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Hartshorne Woods Park
|Park Overview:|| |
With multi-use trails this is a popular destination for bicyclists and hikers. Visitors can view the Navesink River on a site that is among the highest elevations along the Atlantic Coast.
|Trail Uses:||Hiking, Mountain biking, Bridle path|
|Trail Miles:||19 miles|
|Park Acreage:||787 acres|
|Park Description:|| |
A unit of the Monmouth County park system, Hartshorne Woods Park is named after Richard Hartshorne (pronounced "hart's horn"), the first European settler in the area, who purchased the land from the Native Americans. About two thirds of the present 736 acres were acquired by the county in 1974. The Rocky Point section, which had been the site of the Highlands Army Air Defense Command since 1940, was declared surplus property by the Department of Defense in 1979 and acquired by the county as an addition to the park. The area was restored and opened to the public in the early 1990s.
The park rises from sea level at the Shrewsbury and Navesink rivers to 274 feet above sea level. Located along an otherwise flat coastal plain, Hartshorne Woods sits astride a line of low but steep-sided hills. These hills mark the edge of a cuesta - a geomorphic landscape feature formed from sandstone layers that are slightly tilted. These layers, composed of quartz and other particles, were cemented together by iron oxides, and were thus more resistant to erosion than the unconsolidated sediments which once overlayed them. The forest is more similar to New Jersey's northern highlands than to the rest of Monmouth County. The hills support forests of oak, hickory, and tulip trees, with an understory of American holly and mountain laurel.
Share your favorite hike(s) with Trail Conference web site visitors. We are especially interested in hikes from The Jersey Shore Region where this park is located. Click for further information and a submission form.
|Trails Overview:|| |
Trailheads and parking are at the Buttermilk Valley Entrance and, some distance away, the Rocky Point Entrance. Trails range in length from 0.6 mile to 3.4 miles. Among the six or seven trails in the park all but two short ones - the Candlestick and Kings Hollow trails, both of which start at the Buttermilk Valley parking area - are multi-use trails open to hikers, runners, bicyclists, and equestrians. The trails are heavily used by bicyclists and joggers. Park regulations provide that bicyclists must yield to all other trail users; however, many trails open to bicycles are narrow, winding, "single-track" routes. Thus, hikers should be alert for approaching bicycles. Fewer bikers use nearby Huber Woods Park. Hikers must yield to equestrians.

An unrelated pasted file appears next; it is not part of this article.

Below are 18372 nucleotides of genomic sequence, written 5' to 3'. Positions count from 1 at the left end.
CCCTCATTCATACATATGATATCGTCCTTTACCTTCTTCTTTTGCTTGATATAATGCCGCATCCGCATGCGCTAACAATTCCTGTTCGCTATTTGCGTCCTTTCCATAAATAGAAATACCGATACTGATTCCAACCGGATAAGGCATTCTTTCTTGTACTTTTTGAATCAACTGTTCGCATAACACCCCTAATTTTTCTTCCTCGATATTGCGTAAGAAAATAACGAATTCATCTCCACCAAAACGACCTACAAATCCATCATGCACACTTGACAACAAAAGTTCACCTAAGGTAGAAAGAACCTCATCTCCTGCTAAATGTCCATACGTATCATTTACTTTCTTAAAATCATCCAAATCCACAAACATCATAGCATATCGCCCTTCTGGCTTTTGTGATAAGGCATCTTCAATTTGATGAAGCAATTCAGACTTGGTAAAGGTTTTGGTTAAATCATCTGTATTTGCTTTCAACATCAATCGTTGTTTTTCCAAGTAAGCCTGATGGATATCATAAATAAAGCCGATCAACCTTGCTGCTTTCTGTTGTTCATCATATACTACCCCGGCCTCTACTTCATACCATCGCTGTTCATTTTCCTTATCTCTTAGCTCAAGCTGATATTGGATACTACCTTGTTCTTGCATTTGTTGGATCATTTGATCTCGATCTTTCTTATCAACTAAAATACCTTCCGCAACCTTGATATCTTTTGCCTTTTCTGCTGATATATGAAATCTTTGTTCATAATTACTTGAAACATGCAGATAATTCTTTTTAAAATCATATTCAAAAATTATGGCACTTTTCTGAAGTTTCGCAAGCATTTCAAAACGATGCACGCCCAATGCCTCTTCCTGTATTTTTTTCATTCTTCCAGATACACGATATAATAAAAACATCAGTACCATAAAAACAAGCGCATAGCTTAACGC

Typical of Monmouth County parks, trails are not blazed, although they have been classified into three categories based on difficulty. Signposts at trail junctions use colored symbols to designate three classes of trails: "easy" [green circles]; "moderate" [blue squares]; and "challenging' [black diamonds]. These designations are geared primarily towards bicyclists. Thus, while trails designated with black diamonds are stated to be "challenging ... with obstructions and steep grades," most hikers will find these trails to be of no more than moderate difficulty.
The park's web site [Contact Information] links to a trail map. Click here for descriptions of specific hikes in the park, scroll down the "Parks" column to "Hartshorne Park."
The closest major exit is #117 of the Garden State Parkway. The Buttermilk Valley Entrance can be reached on local roads from NJ 35 or NJ 36; The Rocky Point Entrance can also be reached on local roads from NJ 36. See the Park's web site for specific directions; also click on the Location Tab at the top of this page for a terrain/street map.
Public Transportation to the intersection of NJ 36 and Navesink Avenue in Highlands is available via NJ Jersey Transit bus #834, which connects with NJ Transit North Jersey Coast Line trains at Red Bank. The Academy Line provides direct bus service to Highlands from the Port Authority Bus Terminal in New York City.
|Contact Information:||Monmouth County Park System |